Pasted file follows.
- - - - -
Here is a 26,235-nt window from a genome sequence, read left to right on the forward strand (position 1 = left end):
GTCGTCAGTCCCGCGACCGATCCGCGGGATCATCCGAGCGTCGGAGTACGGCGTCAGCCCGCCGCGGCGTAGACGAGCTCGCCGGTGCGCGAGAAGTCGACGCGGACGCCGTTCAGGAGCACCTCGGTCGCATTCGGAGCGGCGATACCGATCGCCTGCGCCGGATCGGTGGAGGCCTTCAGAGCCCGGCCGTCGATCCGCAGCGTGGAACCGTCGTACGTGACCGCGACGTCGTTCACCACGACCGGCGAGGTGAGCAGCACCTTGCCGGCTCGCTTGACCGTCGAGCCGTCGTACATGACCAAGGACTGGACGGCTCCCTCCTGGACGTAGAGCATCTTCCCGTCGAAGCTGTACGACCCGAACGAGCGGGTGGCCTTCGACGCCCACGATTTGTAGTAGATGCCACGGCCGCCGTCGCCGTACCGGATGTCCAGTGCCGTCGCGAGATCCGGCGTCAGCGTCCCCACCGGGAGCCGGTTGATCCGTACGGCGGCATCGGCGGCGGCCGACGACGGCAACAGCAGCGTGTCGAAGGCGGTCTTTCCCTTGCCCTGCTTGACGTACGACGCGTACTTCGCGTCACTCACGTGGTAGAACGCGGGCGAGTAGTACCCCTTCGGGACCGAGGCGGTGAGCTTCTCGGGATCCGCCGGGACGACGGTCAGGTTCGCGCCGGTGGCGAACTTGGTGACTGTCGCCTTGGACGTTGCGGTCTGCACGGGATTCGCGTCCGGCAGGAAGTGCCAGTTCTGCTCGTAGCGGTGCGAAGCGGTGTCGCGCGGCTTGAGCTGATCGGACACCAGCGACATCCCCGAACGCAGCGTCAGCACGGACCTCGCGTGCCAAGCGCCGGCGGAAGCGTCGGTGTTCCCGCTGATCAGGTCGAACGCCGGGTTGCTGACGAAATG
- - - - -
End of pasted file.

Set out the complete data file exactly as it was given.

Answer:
Here is a 26,235-nt window from a genome sequence, read left to right on the forward strand (position 1 = left end):
GTCGTCAGTCCCGCGACCGATCCGCGGGATCATCCGAGCGTCGGAGTACGGCGTCAGCCCGCCGCGGCGTAGACGAGCTCGCCGGTGCGCGAGAAGTCGACGCGGACGCCGTTCAGGAGCACCTCGGTCGCATTCGGAGCGGCGATACCGATCGCCTGCGCCGGATCGGTGGAGGCCTTCAGAGCCCGGCCGTCGATCCGCAGCGTGGAACCGTCGTACGTGACCGCGACGTCGTTCACCACGACCGGCGAGGTGAGCAGCACCTTGCCGGCTCGCTTGACCGTCGAGCCGTCGTACATGACCAAGGACTGGACGGCTCCCTCCTGGACGTAGAGCATCTTCCCGTCGAAGCTGTACGACCCGAACGAGCGGGTGGCCTTCGACGCCCACGATTTGTAGTAGATGCCACGGCCGCCGTCGCCGTACCGGATGTCCAGTGCCGTCGCGAGATCCGGCGTCAGCGTCCCCACCGGGAGCCGGTTGATCCGTACGGCGGCATCGGCGGCGGCCGACGACGGCAACAGCAGCGTGTCGAAGGCGGTCTTTCCCTTGCCCTGCTTGACGTACGACGCGTACTTCGCGTCACTCACGTGGTAGAACGCGGGCGAGTAGTACCCCTTCGGGACCGAGGCGGTGAGCTTCTCGGGATCCGCCGGGACGACGGTCAGGTTCGCGCCGGTGGCGAACTTGGTGACTGTCGCCTTGGACGTTGCGGTCTGCACGGGATTCGCGTCCGGCAGGAAGTGCCAGTTCTGCTCGTAGCGGTGCGAAGCGGTGTCGCGCGGCTTGAGCTGATCGGACACCAGCGACATCCCCGAACGCAGCGTCAGCACGGACCTCGCGTGCCAAGCGCCGGCGGAAGCGTCGGTGTTCCCGCTGATCAGGTCGAACGCCGGGTTGCTGACGAAATG